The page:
What We Believe
i

Faith and Risk

Anthony A. Monaghan

New Horizons: June 2020

What We Learn about Worship from Not Having It

Also in this issue

What We Learn about Worship from Not Having It

The Physicality of the Church

Tornadoes and Watermelons

An ancient Chinese proverb says, “May you live in interesting times.” It sounds like a blessing. But its intent is not to bless. It is used ironically—a sour curse that reminds us of the fall. Well, we are living in interesting times. They are not particularly amusing in real life. But they remind us of the important relationship between faith and risk. Christians are called to walk in faith, in every circumstance, and Christians are also called to walk in wisdom in evaluating risk. Faith and wisdom are not opposite ends of a spectrum but are coinhabitants of that faith which was once for all delivered to the saints.

It turns out that interesting times are an opportunity for witness in a way that we might never have conceived—the simple witness of going to work. We have two members of our congregation who work in grocery stores. Both have gone from part-time employees, struggling to find enough hours to provide for themselves, to full-time employees, often working overtime. Their labor is in high demand because some fellow employees, overcome by fear, have ceased going to work. But these two believers, trusting in God and unwilling to fear, continue to show up and do their jobs.

We live in an in-between age. Death still stalks every person on earth, and yet at the very same time death has been defanged for all who trust in Jesus Christ. Trusting in Jesus Christ, we still assess risk, but we do not live in fear.

Neither do we tempt God by recklessness and foolishness. When Satan tempts Jesus in the wilderness, he challenges Jesus’s faith. In essence, he says, “If you trust God, then throw yourself down from the pinnacle of the temple.” The implication, of course, is that if Jesus doesn’t do this, then he doesn’t trust God. But Jesus does not take the bait—he rebukes Satan: “You shall not put the Lord your God to the test” (Matt. 4:7).

Not Paralyzed by Risk

As Christians, our lives of walking in faith before God are neither reckless nor fearful. They are wise. And wisdom considers risk carefully and lives accordingly. Faith really does believe in the sovereignty of God. God really does protect his people. God really does provide for his people. God’s perfect love in the gospel casts out fear, so that we really are released from fear. And being released from fear, we have a sensible attitude towards risk. We recognize that risk is always all around us, and so we are not paralyzed by it.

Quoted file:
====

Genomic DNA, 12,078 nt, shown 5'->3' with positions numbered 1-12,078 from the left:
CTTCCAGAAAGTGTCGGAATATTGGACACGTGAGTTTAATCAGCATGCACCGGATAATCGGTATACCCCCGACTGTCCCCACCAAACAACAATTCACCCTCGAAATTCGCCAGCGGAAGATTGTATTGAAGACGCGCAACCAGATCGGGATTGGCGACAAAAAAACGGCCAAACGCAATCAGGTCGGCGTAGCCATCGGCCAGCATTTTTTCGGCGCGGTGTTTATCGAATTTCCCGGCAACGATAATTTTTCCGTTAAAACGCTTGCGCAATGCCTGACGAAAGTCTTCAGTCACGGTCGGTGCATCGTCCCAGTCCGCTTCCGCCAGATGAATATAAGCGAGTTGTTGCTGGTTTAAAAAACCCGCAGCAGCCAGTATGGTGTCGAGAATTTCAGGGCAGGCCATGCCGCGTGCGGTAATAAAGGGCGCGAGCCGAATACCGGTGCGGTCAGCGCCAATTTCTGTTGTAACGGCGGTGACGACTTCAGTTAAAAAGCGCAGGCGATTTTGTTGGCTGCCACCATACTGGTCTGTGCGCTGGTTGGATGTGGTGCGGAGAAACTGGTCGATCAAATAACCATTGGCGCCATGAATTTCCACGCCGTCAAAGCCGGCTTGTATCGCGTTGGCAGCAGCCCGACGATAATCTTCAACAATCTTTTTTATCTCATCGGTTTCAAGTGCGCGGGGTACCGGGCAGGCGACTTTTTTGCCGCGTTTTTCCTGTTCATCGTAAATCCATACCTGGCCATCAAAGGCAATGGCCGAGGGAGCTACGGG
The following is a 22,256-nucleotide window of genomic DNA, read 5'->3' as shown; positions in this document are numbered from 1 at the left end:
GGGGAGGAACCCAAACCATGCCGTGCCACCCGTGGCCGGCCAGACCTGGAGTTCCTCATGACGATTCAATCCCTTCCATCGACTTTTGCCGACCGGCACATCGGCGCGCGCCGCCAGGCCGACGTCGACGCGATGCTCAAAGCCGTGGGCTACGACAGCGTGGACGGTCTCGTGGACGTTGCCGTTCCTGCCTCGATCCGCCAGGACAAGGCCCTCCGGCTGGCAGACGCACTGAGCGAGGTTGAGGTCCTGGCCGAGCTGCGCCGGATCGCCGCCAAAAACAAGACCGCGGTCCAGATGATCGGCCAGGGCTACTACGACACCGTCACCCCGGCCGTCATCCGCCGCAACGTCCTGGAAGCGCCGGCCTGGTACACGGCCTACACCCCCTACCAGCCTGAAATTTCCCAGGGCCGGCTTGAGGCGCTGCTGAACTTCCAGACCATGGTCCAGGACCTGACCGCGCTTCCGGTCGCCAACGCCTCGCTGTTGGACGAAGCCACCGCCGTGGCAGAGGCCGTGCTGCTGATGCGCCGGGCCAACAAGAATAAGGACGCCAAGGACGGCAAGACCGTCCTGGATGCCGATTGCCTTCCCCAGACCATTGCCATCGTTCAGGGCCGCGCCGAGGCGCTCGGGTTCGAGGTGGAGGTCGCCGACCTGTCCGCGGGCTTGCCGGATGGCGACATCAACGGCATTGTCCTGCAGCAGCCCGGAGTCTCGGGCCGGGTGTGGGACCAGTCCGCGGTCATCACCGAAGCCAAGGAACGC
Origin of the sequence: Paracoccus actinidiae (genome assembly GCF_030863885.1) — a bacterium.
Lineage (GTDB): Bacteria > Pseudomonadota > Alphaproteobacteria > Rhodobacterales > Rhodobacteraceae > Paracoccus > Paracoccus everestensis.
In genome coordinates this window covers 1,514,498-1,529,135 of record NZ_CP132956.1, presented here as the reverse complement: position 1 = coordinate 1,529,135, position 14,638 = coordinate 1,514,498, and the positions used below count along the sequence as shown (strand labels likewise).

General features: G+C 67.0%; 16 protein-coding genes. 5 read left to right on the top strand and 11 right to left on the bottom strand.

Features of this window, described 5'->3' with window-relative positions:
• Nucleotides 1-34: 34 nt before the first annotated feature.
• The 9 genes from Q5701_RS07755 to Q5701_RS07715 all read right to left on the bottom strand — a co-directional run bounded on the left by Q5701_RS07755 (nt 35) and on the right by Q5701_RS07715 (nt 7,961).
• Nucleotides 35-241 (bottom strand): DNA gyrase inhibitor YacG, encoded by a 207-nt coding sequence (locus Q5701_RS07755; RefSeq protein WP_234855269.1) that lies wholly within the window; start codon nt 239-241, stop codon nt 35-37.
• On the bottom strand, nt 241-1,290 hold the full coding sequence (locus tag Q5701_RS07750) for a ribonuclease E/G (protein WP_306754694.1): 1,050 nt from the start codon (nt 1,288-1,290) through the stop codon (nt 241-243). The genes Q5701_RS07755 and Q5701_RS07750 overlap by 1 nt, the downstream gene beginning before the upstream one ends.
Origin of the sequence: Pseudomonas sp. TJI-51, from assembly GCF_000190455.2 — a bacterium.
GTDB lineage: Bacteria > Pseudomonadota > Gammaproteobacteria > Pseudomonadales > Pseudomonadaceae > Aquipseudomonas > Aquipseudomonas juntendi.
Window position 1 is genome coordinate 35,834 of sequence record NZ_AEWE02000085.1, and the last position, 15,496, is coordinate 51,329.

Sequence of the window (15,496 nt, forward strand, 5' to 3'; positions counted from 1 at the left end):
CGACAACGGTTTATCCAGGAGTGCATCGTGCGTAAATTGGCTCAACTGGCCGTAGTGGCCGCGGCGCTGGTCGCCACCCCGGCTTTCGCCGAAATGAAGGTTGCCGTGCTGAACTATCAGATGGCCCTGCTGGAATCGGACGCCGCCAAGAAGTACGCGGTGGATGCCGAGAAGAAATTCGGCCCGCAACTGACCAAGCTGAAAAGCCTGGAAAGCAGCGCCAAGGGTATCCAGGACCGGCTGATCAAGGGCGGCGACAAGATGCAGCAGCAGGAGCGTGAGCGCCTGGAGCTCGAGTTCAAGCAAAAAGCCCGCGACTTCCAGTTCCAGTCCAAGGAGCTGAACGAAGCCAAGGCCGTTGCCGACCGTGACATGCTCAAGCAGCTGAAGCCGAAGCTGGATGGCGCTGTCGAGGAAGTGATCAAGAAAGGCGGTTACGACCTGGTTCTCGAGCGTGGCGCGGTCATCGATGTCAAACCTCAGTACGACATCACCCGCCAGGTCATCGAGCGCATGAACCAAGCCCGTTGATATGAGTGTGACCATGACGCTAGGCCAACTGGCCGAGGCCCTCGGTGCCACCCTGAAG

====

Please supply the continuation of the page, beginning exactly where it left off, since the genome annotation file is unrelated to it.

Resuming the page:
The reality is that every day we do thousands of hidden calculations about risk. For example, 36,560 people died in motor vehicle accidents in the United States in 2018. That’s a lot of people. In no way do I want to diminish the sorrow and horror of people dying in car accidents. Nevertheless we do not stop driving, and we do not stop crossing the street. We assess the risk, and apply wisdom to the risk. That kind of assessment could be multiplied across a million risk factors, and it absolutely applies today. We live as Christians, trusting God in the midst of a fearful world. We live as wise among the unwise.

Wisdom, in God’s always good providence, has become then a wonderful point of witness to an unbelieving world. One of the employees I mentioned above works for a notoriously anti-Christian grocery chain. All sorts of “spirituality” are welcome and a welcome subject for conversation, except for the gospel. This employee’s gentle faith is a stark contrast to the “spirituality” of many who are too fearful to come to work.

Risk is all around us in this fallen world; there is no escape from it. But God’s presence and promise is even more so, for he transcends this fallen world. And it is he himself, Father, Son, and Holy Spirit, who is our security.

The author is pastor of Providence OPC in Charlottesville, Virginia. New Horizons, June 2020.

New Horizons: June 2020

What We Learn about Worship from Not Having It

Also in this issue

What We Learn about Worship from Not Having It

The Physicality of the Church

Tornadoes and Watermelons

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